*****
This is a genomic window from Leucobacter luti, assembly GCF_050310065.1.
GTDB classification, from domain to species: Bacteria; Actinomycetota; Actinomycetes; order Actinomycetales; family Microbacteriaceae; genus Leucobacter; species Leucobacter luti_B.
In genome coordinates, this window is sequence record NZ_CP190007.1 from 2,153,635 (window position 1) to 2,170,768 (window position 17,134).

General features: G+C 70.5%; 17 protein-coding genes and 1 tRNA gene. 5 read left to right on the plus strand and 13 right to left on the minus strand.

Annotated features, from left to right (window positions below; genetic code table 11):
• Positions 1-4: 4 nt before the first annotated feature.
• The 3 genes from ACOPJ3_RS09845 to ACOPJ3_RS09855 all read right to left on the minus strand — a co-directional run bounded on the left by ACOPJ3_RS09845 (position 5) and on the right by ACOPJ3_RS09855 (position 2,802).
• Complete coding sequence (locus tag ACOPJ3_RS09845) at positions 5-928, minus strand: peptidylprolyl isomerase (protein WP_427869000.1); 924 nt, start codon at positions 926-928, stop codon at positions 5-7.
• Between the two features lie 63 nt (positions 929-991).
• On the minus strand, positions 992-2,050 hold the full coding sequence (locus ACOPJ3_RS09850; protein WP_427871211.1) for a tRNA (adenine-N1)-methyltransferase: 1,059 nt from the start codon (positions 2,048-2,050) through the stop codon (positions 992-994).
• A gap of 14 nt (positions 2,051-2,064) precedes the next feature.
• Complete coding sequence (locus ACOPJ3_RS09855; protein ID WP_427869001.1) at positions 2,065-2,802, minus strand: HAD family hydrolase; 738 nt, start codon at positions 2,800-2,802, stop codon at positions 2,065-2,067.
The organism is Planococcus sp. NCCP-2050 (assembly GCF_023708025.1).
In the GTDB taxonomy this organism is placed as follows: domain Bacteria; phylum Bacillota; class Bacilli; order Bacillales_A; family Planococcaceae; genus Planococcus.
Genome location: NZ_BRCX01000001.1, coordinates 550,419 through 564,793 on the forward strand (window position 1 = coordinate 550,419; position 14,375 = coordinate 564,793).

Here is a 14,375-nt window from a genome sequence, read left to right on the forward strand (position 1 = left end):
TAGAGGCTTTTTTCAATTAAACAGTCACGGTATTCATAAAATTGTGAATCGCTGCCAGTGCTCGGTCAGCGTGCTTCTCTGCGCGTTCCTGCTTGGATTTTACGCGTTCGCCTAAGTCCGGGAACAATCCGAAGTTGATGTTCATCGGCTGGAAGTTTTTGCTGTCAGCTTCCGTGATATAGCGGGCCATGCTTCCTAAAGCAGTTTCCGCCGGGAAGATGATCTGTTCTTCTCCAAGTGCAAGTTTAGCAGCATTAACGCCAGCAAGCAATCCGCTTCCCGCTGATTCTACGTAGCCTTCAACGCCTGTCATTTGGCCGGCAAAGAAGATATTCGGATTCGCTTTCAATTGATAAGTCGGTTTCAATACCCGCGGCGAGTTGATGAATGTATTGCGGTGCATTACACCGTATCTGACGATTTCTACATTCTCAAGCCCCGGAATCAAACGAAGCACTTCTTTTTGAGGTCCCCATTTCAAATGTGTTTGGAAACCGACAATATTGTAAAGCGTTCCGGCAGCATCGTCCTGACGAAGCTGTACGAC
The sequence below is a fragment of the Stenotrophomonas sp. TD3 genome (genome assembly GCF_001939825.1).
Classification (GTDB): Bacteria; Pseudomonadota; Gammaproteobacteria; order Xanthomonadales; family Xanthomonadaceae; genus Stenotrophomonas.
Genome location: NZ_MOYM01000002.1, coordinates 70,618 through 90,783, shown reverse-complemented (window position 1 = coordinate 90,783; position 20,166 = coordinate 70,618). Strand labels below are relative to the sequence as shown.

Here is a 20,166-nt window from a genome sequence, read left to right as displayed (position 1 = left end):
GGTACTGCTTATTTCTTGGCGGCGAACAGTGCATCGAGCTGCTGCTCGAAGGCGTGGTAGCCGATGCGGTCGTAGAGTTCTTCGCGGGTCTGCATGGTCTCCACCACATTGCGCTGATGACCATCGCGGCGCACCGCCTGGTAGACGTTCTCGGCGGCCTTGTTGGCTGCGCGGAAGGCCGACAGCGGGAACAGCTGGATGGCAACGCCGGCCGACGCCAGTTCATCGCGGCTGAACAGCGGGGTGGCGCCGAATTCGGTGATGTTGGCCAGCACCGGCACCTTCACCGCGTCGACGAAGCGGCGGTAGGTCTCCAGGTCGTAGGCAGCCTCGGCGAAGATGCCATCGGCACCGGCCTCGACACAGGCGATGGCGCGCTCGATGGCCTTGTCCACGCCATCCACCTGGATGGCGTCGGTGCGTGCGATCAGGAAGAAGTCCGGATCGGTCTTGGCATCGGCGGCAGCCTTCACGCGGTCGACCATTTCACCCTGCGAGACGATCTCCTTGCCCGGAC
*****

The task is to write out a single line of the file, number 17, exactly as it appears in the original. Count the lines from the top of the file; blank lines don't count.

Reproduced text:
TAGAGGCTTTTTTCAATTAAACAGTCACGGTATTCATAAAATTGTGAATCGCTGCCAGTGCTCGGTCAGCGTGCTTCTCTGCGCGTTCCTGCTTGGATTTTACGCGTTCGCCTAAGTCCGGGAACAATCCGAAGTTGATGTTCATCGGCTGGAAGTTTTTGCTGTCAGCTTCCGTGATATAGCGGGCCATGCTTCCTAAAGCAGTTTCCGCCGGGAAGATGATCTGTTCTTCTCCAAGTGCAAGTTTAGCAGCATTAACGCCAGCAAGCAATCCGCTTCCCGCTGATTCTACGTAGCCTTCAACGCCTGTCATTTGGCCGGCAAAGAAGATATTCGGATTCGCTTTCAATTGATAAGTCGGTTTCAATACCCGCGGCGAGTTGATGAATGTATTGCGGTGCATTACACCGTATCTGACGATTTCTACATTCTCAAGCCCCGGAATCAAACGAAGCACTTCTTTTTGAGGTCCCCATTTCAAATGTGTTTGGAAACCGACAATATTGTAAAGCGTTCCGGCAGCATCGTCCTGACGAAGCTGTACGAC